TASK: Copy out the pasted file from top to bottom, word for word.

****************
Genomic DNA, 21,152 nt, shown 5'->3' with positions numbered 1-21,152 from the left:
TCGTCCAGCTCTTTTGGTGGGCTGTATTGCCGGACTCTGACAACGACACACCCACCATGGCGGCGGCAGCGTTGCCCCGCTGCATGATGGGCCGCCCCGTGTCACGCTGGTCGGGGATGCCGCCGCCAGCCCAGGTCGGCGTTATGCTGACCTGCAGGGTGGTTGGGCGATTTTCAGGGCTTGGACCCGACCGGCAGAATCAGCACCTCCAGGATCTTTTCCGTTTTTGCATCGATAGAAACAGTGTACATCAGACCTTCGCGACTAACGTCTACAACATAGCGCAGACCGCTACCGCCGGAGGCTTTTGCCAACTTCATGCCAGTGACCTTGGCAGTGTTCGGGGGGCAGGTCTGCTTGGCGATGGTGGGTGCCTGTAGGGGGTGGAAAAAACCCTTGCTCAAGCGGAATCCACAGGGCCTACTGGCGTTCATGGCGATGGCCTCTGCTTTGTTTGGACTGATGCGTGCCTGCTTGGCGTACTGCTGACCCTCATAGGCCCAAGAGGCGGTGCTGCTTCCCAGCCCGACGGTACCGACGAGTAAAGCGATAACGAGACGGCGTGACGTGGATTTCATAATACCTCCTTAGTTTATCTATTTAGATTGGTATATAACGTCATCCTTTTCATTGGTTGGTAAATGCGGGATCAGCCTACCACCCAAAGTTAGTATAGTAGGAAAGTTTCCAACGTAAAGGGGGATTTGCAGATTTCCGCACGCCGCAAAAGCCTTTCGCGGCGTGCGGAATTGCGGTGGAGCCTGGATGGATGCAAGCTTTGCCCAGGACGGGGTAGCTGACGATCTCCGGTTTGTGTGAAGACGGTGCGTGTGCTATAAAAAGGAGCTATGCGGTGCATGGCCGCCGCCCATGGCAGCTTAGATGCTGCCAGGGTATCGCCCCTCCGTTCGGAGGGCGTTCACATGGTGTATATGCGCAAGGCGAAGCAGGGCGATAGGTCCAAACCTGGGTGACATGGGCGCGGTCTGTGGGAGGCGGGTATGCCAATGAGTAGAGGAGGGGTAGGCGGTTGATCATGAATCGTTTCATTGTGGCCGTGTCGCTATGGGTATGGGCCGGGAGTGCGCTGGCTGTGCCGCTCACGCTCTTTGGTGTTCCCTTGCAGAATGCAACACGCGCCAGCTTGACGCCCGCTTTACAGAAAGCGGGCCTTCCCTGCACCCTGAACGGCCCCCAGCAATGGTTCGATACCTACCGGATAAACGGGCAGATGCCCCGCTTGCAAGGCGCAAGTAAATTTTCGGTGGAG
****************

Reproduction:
Genomic DNA, 21,152 nt, shown 5'->3' with positions numbered 1-21,152 from the left:
TCGTCCAGCTCTTTTGGTGGGCTGTATTGCCGGACTCTGACAACGACACACCCACCATGGCGGCGGCAGCGTTGCCCCGCTGCATGATGGGCCGCCCCGTGTCACGCTGGTCGGGGATGCCGCCGCCAGCCCAGGTCGGCGTTATGCTGACCTGCAGGGTGGTTGGGCGATTTTCAGGGCTTGGACCCGACCGGCAGAATCAGCACCTCCAGGATCTTTTCCGTTTTTGCATCGATAGAAACAGTGTACATCAGACCTTCGCGACTAACGTCTACAACATAGCGCAGACCGCTACCGCCGGAGGCTTTTGCCAACTTCATGCCAGTGACCTTGGCAGTGTTCGGGGGGCAGGTCTGCTTGGCGATGGTGGGTGCCTGTAGGGGGTGGAAAAAACCCTTGCTCAAGCGGAATCCACAGGGCCTACTGGCGTTCATGGCGATGGCCTCTGCTTTGTTTGGACTGATGCGTGCCTGCTTGGCGTACTGCTGACCCTCATAGGCCCAAGAGGCGGTGCTGCTTCCCAGCCCGACGGTACCGACGAGTAAAGCGATAACGAGACGGCGTGACGTGGATTTCATAATACCTCCTTAGTTTATCTATTTAGATTGGTATATAACGTCATCCTTTTCATTGGTTGGTAAATGCGGGATCAGCCTACCACCCAAAGTTAGTATAGTAGGAAAGTTTCCAACGTAAAGGGGGATTTGCAGATTTCCGCACGCCGCAAAAGCCTTTCGCGGCGTGCGGAATTGCGGTGGAGCCTGGATGGATGCAAGCTTTGCCCAGGACGGGGTAGCTGACGATCTCCGGTTTGTGTGAAGACGGTGCGTGTGCTATAAAAAGGAGCTATGCGGTGCATGGCCGCCGCCCATGGCAGCTTAGATGCTGCCAGGGTATCGCCCCTCCGTTCGGAGGGCGTTCACATGGTGTATATGCGCAAGGCGAAGCAGGGCGATAGGTCCAAACCTGGGTGACATGGGCGCGGTCTGTGGGAGGCGGGTATGCCAATGAGTAGAGGAGGGGTAGGCGGTTGATCATGAATCGTTTCATTGTGGCCGTGTCGCTATGGGTATGGGCCGGGAGTGCGCTGGCTGTGCCGCTCACGCTCTTTGGTGTTCCCTTGCAGAATGCAACACGCGCCAGCTTGACGCCCGCTTTACAGAAAGCGGGCCTTCCCTGCACCCTGAACGGCCCCCAGCAATGGTTCGATACCTACCGGATAAACGGGCAGATGCCCCGCTTGCAAGGCGCAAGTAAATTTTCGGTGGAG